The rest of the Surge's physical features are equally well-designed. On its left side, two small buttons lie within quick reach of your thumb. By default, these buttons page forward and backward in a web browser, but you can easily bind them to any function you so choose both in-game and out. Importantly, these buttons are shallow enough that you're unlikely to accidentally press them during regular use while also clicking with sufficient feedback so that when you do press them, you can feel it.

Similarly, the mouse wheel strikes a smart balance between speed and control. The resistance is loose enough to allow for quick scrolling while retaining enough friction to feel precise. There's no ambiguity between individual clicks of the wheel, either, so you don't have to worry about inadvertently switching weapons or messing up your zoom in the middle of a pitched battle – or, if you do, you won't be able to blame it on your mouse.


If you like your gaming mice jam-packed with features, the HyperX Pulsefire Surge RGB doesn't disappoint.

First up, gamers and graphic designers will appreciate the inclusion of a dedicated DPI button just below the scroll wheel. This allows for on-the-fly sensitivity adjustment, perfect for lining up precise sniper shots or making other small adjustments without the need for exaggerated mouse movements.

Handily, the DPI button also acts as a modifier button for on-the-fly customisation of the Surge's RGB lighting. Pressing the DPI button in conjunction with the mouse wheel lets you swap between the three onboard lighting profiles, while pressing it at the same time as the forward or back thumb buttons will increase or decrease the brightness of the Surge's LED lights.

The custom lighting options are just as impressive. Despite being just the second device to make use of HyperX's new NGenuity software – the first being the HyperX Alloy Elite RGB – the Surge supports a hefty number of tweakable settings. Along with having the standard 16.8-million colours of the RGB spectrum to choose from, you can apply one of five different lighting effects: a basic solid colour, a breathing pattern, a wave pattern, a trigger pattern that lights up whenever you press a button or a pattern that cycles through multiple colours.

That's hardly it for the customisation, either. All but the solid colour option can be set to cycle through multiple colours or use the entire RGB spectrum. The speed and direction of lighting patterns can be adjusted, too, allowing for even more versatility. If that's not enough, lighting enthusiasts can go hog wild on the Surge by picking out different colours for each of the mouse's LEDs – HyperX logo included.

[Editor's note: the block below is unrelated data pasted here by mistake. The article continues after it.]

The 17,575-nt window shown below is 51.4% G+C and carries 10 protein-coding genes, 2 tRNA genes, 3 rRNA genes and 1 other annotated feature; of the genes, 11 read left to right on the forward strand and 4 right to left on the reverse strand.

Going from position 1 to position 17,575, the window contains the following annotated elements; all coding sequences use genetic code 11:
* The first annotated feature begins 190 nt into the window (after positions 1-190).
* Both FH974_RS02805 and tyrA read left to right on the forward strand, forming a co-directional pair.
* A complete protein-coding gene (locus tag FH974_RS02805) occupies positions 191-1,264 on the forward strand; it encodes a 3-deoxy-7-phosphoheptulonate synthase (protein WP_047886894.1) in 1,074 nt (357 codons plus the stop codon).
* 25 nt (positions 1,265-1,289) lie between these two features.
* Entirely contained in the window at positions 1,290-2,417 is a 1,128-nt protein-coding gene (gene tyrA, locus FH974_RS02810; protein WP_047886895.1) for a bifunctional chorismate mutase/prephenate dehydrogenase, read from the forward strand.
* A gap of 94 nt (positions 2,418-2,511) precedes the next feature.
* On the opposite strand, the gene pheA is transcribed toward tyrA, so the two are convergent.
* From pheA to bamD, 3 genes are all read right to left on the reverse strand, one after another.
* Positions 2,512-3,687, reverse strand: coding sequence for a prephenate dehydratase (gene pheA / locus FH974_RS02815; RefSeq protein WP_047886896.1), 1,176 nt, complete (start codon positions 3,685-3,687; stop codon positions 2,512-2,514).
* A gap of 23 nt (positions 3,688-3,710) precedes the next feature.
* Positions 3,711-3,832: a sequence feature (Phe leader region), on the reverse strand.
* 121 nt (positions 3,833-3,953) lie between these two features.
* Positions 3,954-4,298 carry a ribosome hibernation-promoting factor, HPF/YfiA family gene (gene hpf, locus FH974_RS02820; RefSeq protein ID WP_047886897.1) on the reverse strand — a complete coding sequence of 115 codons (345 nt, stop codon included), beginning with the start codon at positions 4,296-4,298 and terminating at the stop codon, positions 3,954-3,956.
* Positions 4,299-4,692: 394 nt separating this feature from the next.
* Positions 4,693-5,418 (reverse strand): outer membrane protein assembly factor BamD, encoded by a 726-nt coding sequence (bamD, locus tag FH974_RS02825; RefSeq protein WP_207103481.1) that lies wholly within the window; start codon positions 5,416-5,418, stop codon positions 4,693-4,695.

If you're more of a function-over-form person, the Surge has you covered here, too. To complement the on-the-fly DPI switching, you can define your own preferred DPI profiles, up to a maximum of five at any one time. You can assign each profile a colour, too, and the Surge will light up accordingly to help you distinguish settings when switching in the heat of battle. Supported DPI values range from a minimum of 100 all the way up to 16,000.

Like the HyperX Alloy Elite RGB, the Surge makes it simple to build your own macros and rebind buttons to suit your work or play style. Not only can you re-assign any of the Surge's six buttons to mimic any other mouse or keyboard button, you can set them to run programs, adjust DPI or perform practically any function you can think of by recording your own macro through the NGenuity software. And if you find yourself gripping the mouse a little too hard during tense moments and accidentally pressing the thumb or mouse wheel buttons, you can simply disable those buttons outright. For clumsy oafs like myself, this is a big plus.

There's also a simple toggle for left-handed and right-handed mode, which is useful not just for different players but for different desk configurations.


Comfortable, responsive and tremendously customisable, the HyperX Pulsefire Surge RGB is a brilliant mouse that more than justifies its premium pricing. Whether it's dialling in long-range headshots, making tiny adjustments to your latest digital art piece or simply clicking through your day's work, the Surge ensures every microscopic movement is smooth and precise. If you're looking to up your mouse game, HyperX's latest should be first on your list.

Pricing and availability

The HyperX Pulsefire Surge RGB is available for a retail price of $109.